One morning at about 5:00 am, Will Dando, a struggling young New York musician, abruptly awakes from a vivid dream. In his dream, a voice told Will 108 oddly specific and rather random predictions about the future, which he remembers verbatim when he wakes up. Some are potentially life-changing: warnings of the collapse of a major bridge and other disasters. Others may have a huge financial effect: a football game that will be won by the Jets by four points; a caution about a late freeze of crops in the southeastern United States. Still others are apparently mundane:
APRIL 24 – MRS. LUISA ALVAREZ OF EL PASO, TEXAS, PURCHASES A QUART OF CHOCOLATE MILK, SOMETHING SHE HAS NOT HAD IN TWENTY YEARS, TO SEE IF SHE STILL ... Read More

Welcome to Night Vale Episodes, Volume 1 & Volume 2

Mostly Void, Partially Stars: Welcome to Night Vale Episodes, Volume 1
The Great Glowing Coils of the Universe: Welcome to Night Vale Episodes, Volume 2


by Joseph Fink & Jeffrey Cranor

Perhaps you’re familiar with the Welcome to Night Vale podcast, created in 2012 by Joseph Fink and Jeffrey Cranor, which takes the form of twice-monthly, roughly-30-minute dispatches from the community radio station in a small, exceptionally weird and yet utterly normal desert town. If you haven’t listened to the podcast, now in its seventh year, perhaps you’ve read the stand-alone novels Welcome to Night Vale or It Devo... Read More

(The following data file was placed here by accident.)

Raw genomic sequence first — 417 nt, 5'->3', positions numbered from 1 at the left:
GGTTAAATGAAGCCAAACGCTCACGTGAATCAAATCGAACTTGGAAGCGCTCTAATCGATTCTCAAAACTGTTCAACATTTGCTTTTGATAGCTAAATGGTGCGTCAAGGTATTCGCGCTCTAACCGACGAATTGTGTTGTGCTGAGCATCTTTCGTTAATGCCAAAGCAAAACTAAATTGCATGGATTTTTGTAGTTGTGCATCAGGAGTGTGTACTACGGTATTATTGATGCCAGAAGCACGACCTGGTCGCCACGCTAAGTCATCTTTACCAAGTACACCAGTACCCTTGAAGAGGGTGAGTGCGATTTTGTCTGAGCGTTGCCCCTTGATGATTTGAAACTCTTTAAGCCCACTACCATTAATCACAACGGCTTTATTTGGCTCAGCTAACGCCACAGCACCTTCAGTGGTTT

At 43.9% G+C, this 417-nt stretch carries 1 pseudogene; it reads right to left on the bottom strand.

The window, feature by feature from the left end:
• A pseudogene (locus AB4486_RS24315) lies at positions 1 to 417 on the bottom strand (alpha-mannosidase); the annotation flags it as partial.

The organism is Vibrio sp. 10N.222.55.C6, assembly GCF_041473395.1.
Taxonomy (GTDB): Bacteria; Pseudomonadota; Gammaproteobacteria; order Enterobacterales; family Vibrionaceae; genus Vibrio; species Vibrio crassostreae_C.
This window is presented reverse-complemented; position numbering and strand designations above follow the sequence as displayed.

Middlegame: Blood is thicker than alkahest

Middlegame by Seanan McGuire

Seanan McGuire brings together horror, alchemy, and fantasy in Middlegame (2019), a novel about ambition, power, creation, family, genius, and imagination. And because it’s a McGuire novel, there are also plenty of things that go bump in both the day and the night, a terrifying amount of corn, a refutation of pastoral/nostalgic Americana as viewed through the lens of classic children’s literature, and a battle-scarred old tomcat.

James Reed and his assistant Leigh Barrow ― a pair of rebel alchemists of the mad scientist type ― have been doing human experimentation for years, trying to make/breed (it's a combination of both) children who will embody the "Doctrine of Ethos" and have godlike magical powers. Because putting all this power in one person hasn’t worked, they split ... Read More

The True Queen: A tad too familiar, but very well done

The True Queen by Zen Cho

Zen Cho continues her SORCERER ROYAL series with The True Queen (2019), the first follow-up to Sorcerer to the Crown. Technically, The True Queen could be read as a stand-alone or as an introduction to the series, and that was the spirit in which I read it, though I often found myself wishing I had read this book second rather than first; the series takes place in a definite chronological order, with events in Sorcerer to the Crown affecting character status and actions in The True Queen in such a way that, despite Cho’s careful implementation of exposition, left me feeling a bit at sea. Other readers may not ha... Read More